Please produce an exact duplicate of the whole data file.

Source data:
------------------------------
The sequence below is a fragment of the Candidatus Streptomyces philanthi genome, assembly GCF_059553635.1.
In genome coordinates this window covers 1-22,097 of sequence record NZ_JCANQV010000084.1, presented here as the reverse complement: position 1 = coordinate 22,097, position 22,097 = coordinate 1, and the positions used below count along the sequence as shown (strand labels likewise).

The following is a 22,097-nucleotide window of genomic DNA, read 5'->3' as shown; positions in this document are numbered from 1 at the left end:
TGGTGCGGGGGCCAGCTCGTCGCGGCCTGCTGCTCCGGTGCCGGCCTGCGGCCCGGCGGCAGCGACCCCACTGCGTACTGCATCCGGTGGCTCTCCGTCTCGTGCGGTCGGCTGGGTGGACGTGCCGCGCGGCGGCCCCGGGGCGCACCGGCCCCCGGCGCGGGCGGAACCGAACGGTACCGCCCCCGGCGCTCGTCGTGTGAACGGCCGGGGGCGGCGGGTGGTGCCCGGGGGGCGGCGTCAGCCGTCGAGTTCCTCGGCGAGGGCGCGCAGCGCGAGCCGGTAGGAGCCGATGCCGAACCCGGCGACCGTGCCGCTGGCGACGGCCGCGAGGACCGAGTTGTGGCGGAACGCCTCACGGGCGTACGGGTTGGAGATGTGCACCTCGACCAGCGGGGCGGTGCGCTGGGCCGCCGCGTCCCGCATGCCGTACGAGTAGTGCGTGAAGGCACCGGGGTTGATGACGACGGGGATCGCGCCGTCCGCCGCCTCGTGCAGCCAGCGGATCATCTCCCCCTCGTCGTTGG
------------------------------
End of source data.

The sequence below is a fragment of the Candidatus Streptomyces philanthi genome, assembly GCF_059553635.1.
In genome coordinates this window covers 1-22,097 of sequence record NZ_JCANQV010000084.1, presented here as the reverse complement: position 1 = coordinate 22,097, position 22,097 = coordinate 1, and the positions used below count along the sequence as shown (strand labels likewise).

The following is a 22,097-nucleotide window of genomic DNA, read 5'->3' as shown; positions in this document are numbered from 1 at the left end:
TGGTGCGGGGGCCAGCTCGTCGCGGCCTGCTGCTCCGGTGCCGGCCTGCGGCCCGGCGGCAGCGACCCCACTGCGTACTGCATCCGGTGGCTCTCCGTCTCGTGCGGTCGGCTGGGTGGACGTGCCGCGCGGCGGCCCCGGGGCGCACCGGCCCCCGGCGCGGGCGGAACCGAACGGTACCGCCCCCGGCGCTCGTCGTGTGAACGGCCGGGGGCGGCGGGTGGTGCCCGGGGGGCGGCGTCAGCCGTCGAGTTCCTCGGCGAGGGCGCGCAGCGCGAGCCGGTAGGAGCCGATGCCGAACCCGGCGACCGTGCCGCTGGCGACGGCCGCGAGGACCGAGTTGTGGCGGAACGCCTCACGGGCGTACGGGTTGGAGATGTGCACCTCGACCAGCGGGGCGGTGCGCTGGGCCGCCGCGTCCCGCATGCCGTACGAGTAGTGCGTGAAGGCACCGGGGTTGATGACGACGGGGATCGCGCCGTCCGCCGCCTCGTGCAGCCAGCGGATCATCTCCCCCTCGTCGTTGG